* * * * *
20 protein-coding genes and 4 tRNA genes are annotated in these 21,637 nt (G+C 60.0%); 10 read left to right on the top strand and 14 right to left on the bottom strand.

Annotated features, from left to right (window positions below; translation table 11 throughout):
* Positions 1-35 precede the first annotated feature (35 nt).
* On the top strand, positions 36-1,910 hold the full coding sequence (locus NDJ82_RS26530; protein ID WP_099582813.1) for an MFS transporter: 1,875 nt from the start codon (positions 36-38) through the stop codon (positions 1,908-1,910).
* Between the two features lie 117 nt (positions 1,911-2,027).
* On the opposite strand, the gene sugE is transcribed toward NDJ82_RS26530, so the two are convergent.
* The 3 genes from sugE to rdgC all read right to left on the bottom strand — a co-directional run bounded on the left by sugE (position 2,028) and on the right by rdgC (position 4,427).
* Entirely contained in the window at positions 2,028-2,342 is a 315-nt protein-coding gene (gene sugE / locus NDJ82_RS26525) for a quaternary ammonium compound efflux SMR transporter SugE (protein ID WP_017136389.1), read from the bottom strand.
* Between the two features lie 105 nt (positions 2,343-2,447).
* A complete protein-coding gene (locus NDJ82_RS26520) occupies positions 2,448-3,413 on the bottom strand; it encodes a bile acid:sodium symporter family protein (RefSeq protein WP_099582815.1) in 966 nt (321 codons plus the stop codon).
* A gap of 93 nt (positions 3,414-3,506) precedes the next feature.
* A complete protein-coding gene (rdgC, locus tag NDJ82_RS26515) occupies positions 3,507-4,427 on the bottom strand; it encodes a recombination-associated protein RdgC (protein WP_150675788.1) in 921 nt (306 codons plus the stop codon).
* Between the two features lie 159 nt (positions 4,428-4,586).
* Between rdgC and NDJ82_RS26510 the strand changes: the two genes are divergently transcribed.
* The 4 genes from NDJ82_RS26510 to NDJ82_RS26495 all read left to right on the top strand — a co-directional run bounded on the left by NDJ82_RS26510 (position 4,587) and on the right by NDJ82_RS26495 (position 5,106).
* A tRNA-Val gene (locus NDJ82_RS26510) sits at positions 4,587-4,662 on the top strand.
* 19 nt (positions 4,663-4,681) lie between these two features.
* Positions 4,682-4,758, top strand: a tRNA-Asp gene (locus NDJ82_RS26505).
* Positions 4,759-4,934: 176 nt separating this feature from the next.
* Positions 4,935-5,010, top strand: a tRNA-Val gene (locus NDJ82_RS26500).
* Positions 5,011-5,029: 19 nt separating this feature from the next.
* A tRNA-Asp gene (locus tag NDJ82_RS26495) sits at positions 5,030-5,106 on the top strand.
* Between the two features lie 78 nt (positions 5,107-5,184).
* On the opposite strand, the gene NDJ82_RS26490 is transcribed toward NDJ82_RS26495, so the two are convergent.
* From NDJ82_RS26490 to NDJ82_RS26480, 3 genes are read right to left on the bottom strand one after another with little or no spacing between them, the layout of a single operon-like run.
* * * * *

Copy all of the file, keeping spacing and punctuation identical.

20 protein-coding genes and 4 tRNA genes are annotated in these 21,637 nt (G+C 60.0%); 10 read left to right on the top strand and 14 right to left on the bottom strand.

Annotated features, from left to right (window positions below; translation table 11 throughout):
* Positions 1-35 precede the first annotated feature (35 nt).
* On the top strand, positions 36-1,910 hold the full coding sequence (locus NDJ82_RS26530; protein ID WP_099582813.1) for an MFS transporter: 1,875 nt from the start codon (positions 36-38) through the stop codon (positions 1,908-1,910).
* Between the two features lie 117 nt (positions 1,911-2,027).
* On the opposite strand, the gene sugE is transcribed toward NDJ82_RS26530, so the two are convergent.
* The 3 genes from sugE to rdgC all read right to left on the bottom strand — a co-directional run bounded on the left by sugE (position 2,028) and on the right by rdgC (position 4,427).
* Entirely contained in the window at positions 2,028-2,342 is a 315-nt protein-coding gene (gene sugE / locus NDJ82_RS26525) for a quaternary ammonium compound efflux SMR transporter SugE (protein ID WP_017136389.1), read from the bottom strand.
* Between the two features lie 105 nt (positions 2,343-2,447).
* A complete protein-coding gene (locus NDJ82_RS26520) occupies positions 2,448-3,413 on the bottom strand; it encodes a bile acid:sodium symporter family protein (RefSeq protein WP_099582815.1) in 966 nt (321 codons plus the stop codon).
* A gap of 93 nt (positions 3,414-3,506) precedes the next feature.
* A complete protein-coding gene (rdgC, locus tag NDJ82_RS26515) occupies positions 3,507-4,427 on the bottom strand; it encodes a recombination-associated protein RdgC (protein WP_150675788.1) in 921 nt (306 codons plus the stop codon).
* Between the two features lie 159 nt (positions 4,428-4,586).
* Between rdgC and NDJ82_RS26510 the strand changes: the two genes are divergently transcribed.
* The 4 genes from NDJ82_RS26510 to NDJ82_RS26495 all read left to right on the top strand — a co-directional run bounded on the left by NDJ82_RS26510 (position 4,587) and on the right by NDJ82_RS26495 (position 5,106).
* A tRNA-Val gene (locus NDJ82_RS26510) sits at positions 4,587-4,662 on the top strand.
* 19 nt (positions 4,663-4,681) lie between these two features.
* Positions 4,682-4,758, top strand: a tRNA-Asp gene (locus NDJ82_RS26505).
* Positions 4,759-4,934: 176 nt separating this feature from the next.
* Positions 4,935-5,010, top strand: a tRNA-Val gene (locus NDJ82_RS26500).
* Positions 5,011-5,029: 19 nt separating this feature from the next.
* A tRNA-Asp gene (locus tag NDJ82_RS26495) sits at positions 5,030-5,106 on the top strand.
* Between the two features lie 78 nt (positions 5,107-5,184).
* On the opposite strand, the gene NDJ82_RS26490 is transcribed toward NDJ82_RS26495, so the two are convergent.
* From NDJ82_RS26490 to NDJ82_RS26480, 3 genes are read right to left on the bottom strand one after another with little or no spacing between them, the layout of a single operon-like run.